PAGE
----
Olaudah Equiano
(1745-1797)

Died aged c. 52

Olaudah Equiano (c. 1745 – 31 March 1797), known in his lifetime as Gustavus Vassa (/ˈvæsə/), was a prominent African in London, a freed slave who supported the British movement to end the slave trade. His autobiography, published in 1789 and attracting attention, was considered highly influential in gaining passage of the Slave Trade Act 1807, which ended the African trade for Britain and its colonies. Since the late 20th century, there has been some debate on his origins, but most of his account has been extensively documented. His last master was Robert King, an American Quaker merchant who allowed Equiano to trade on his own account and purchase his freedom in 1766. Equiano settled in England in 1767 and worked and traveled for another 20 years as a seafarer, merchant, and explorer in the Caribbean, the Arctic, the American colonies, South and Central America, and the United Kingdom. In London, Equiano (identifying as Gustavus Vassa during his lifetime) was part of the Sons of Africa, an abolitionist group composed of prominent Africans living in Britain, and he was active among leaders of the anti-slave trade movement in the 1780s. He published his autobiography, The Interesting Narrative of the Life of Olaudah Equiano (1789), which depicted the horrors of slavery. It went through nine editions and aided passage of the British Slave Trade Act of 1807, which abolished the African slave trade. Since 1967, his memoir has been regarded as the "true beginning of modern African literature". As a free man, Equiano had a stressful life; he had suffered suicidal thoughts before he became a born-again Christian and found peace in his faith. After settling in London, in 1792 Equiano married an English woman named Susannah Cullen and they had two daughters. He died in 1797 in London; his gravesite is unknown. Equiano's death was recognized in Britain as well as by American newspapers. Plaques commemorating his life have been placed at buildings where he lived in London. Since the late 20th century, when his autobiography was published in a new edition, he has been increasingly studied by a range of scholars, including many from Nigeria.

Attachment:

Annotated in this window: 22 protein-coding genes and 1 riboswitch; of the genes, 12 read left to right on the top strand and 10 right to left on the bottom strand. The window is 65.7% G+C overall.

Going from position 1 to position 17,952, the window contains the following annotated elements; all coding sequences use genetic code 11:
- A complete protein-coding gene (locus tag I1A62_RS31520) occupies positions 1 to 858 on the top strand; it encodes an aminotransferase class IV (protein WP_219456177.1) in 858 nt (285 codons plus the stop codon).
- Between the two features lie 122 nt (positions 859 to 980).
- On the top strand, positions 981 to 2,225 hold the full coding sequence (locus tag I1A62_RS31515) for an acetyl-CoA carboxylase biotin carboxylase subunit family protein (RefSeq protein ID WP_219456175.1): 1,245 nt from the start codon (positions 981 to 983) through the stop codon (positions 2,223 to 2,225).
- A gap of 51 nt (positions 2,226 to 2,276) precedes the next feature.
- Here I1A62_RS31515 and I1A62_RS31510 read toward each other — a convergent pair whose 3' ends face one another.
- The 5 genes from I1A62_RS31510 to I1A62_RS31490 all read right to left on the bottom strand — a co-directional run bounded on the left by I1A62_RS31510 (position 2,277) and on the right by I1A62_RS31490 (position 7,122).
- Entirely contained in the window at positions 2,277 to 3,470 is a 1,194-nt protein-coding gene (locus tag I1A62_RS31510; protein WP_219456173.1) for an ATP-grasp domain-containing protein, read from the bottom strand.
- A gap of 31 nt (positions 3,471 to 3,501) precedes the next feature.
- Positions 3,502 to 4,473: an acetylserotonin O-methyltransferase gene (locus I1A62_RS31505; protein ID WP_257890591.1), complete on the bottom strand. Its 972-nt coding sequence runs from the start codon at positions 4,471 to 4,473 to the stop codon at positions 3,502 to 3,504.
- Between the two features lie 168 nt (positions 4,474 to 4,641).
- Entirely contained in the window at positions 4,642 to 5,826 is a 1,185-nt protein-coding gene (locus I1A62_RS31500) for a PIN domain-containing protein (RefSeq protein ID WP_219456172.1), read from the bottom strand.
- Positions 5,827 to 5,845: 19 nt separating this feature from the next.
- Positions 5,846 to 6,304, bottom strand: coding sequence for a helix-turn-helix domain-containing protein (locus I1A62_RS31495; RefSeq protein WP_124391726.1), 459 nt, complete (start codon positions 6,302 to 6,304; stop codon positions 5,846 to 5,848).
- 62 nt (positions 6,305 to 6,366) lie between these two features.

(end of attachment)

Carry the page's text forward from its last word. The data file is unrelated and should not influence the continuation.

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Commemorated on 1 plaque

Peter Hughes on Flickr

Olaudah Equiano (1745-1797) "The African" lived and published here in 1789 his autobiography on suffering the barbarity of slavery, which paved the way for its abolition

73 Riding House Street, Paddington, London, United Kingdom where they lived and wrote an autobiography